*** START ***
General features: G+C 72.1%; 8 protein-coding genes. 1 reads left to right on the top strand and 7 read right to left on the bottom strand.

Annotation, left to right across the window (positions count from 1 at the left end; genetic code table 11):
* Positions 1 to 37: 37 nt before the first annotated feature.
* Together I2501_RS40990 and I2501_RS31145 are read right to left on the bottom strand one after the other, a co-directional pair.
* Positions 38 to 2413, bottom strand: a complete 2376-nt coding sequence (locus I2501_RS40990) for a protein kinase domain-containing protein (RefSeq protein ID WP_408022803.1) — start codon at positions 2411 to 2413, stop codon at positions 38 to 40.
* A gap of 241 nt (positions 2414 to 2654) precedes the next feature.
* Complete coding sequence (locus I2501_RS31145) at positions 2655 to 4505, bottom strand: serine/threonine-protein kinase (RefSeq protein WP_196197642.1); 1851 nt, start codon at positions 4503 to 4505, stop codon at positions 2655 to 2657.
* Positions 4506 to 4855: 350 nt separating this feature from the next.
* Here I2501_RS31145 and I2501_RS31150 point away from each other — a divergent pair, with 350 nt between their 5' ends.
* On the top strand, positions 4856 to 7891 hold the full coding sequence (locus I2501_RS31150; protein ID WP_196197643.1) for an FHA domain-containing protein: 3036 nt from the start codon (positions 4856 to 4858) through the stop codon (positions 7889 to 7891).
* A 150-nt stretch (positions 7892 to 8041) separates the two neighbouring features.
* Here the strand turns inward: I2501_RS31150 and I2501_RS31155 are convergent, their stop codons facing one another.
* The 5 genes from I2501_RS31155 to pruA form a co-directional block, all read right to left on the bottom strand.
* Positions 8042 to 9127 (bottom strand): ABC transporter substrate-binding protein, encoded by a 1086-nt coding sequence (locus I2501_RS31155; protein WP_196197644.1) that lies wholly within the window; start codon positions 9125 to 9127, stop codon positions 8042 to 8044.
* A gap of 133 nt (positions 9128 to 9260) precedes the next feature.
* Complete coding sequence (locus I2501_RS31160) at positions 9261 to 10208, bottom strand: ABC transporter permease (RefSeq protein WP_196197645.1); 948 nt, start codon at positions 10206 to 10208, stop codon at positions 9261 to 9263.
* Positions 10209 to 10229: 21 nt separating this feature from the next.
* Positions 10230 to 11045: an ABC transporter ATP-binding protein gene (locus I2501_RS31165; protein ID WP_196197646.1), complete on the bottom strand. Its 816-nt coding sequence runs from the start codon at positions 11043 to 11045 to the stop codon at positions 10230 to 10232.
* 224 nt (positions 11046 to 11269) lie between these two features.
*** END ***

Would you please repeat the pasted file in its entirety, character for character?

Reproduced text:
General features: G+C 72.1%; 8 protein-coding genes. 1 reads left to right on the top strand and 7 read right to left on the bottom strand.

Annotation, left to right across the window (positions count from 1 at the left end; genetic code table 11):
* Positions 1 to 37: 37 nt before the first annotated feature.
* Together I2501_RS40990 and I2501_RS31145 are read right to left on the bottom strand one after the other, a co-directional pair.
* Positions 38 to 2413, bottom strand: a complete 2376-nt coding sequence (locus I2501_RS40990) for a protein kinase domain-containing protein (RefSeq protein ID WP_408022803.1) — start codon at positions 2411 to 2413, stop codon at positions 38 to 40.
* A gap of 241 nt (positions 2414 to 2654) precedes the next feature.
* Complete coding sequence (locus I2501_RS31145) at positions 2655 to 4505, bottom strand: serine/threonine-protein kinase (RefSeq protein WP_196197642.1); 1851 nt, start codon at positions 4503 to 4505, stop codon at positions 2655 to 2657.
* Positions 4506 to 4855: 350 nt separating this feature from the next.
* Here I2501_RS31145 and I2501_RS31150 point away from each other — a divergent pair, with 350 nt between their 5' ends.
* On the top strand, positions 4856 to 7891 hold the full coding sequence (locus I2501_RS31150; protein ID WP_196197643.1) for an FHA domain-containing protein: 3036 nt from the start codon (positions 4856 to 4858) through the stop codon (positions 7889 to 7891).
* A 150-nt stretch (positions 7892 to 8041) separates the two neighbouring features.
* Here the strand turns inward: I2501_RS31150 and I2501_RS31155 are convergent, their stop codons facing one another.
* The 5 genes from I2501_RS31155 to pruA form a co-directional block, all read right to left on the bottom strand.
* Positions 8042 to 9127 (bottom strand): ABC transporter substrate-binding protein, encoded by a 1086-nt coding sequence (locus I2501_RS31155; protein WP_196197644.1) that lies wholly within the window; start codon positions 9125 to 9127, stop codon positions 8042 to 8044.
* A gap of 133 nt (positions 9128 to 9260) precedes the next feature.
* Complete coding sequence (locus I2501_RS31160) at positions 9261 to 10208, bottom strand: ABC transporter permease (RefSeq protein WP_196197645.1); 948 nt, start codon at positions 10206 to 10208, stop codon at positions 9261 to 9263.
* Positions 10209 to 10229: 21 nt separating this feature from the next.
* Positions 10230 to 11045: an ABC transporter ATP-binding protein gene (locus I2501_RS31165; protein ID WP_196197646.1), complete on the bottom strand. Its 816-nt coding sequence runs from the start codon at positions 11043 to 11045 to the stop codon at positions 10230 to 10232.
* 224 nt (positions 11046 to 11269) lie between these two features.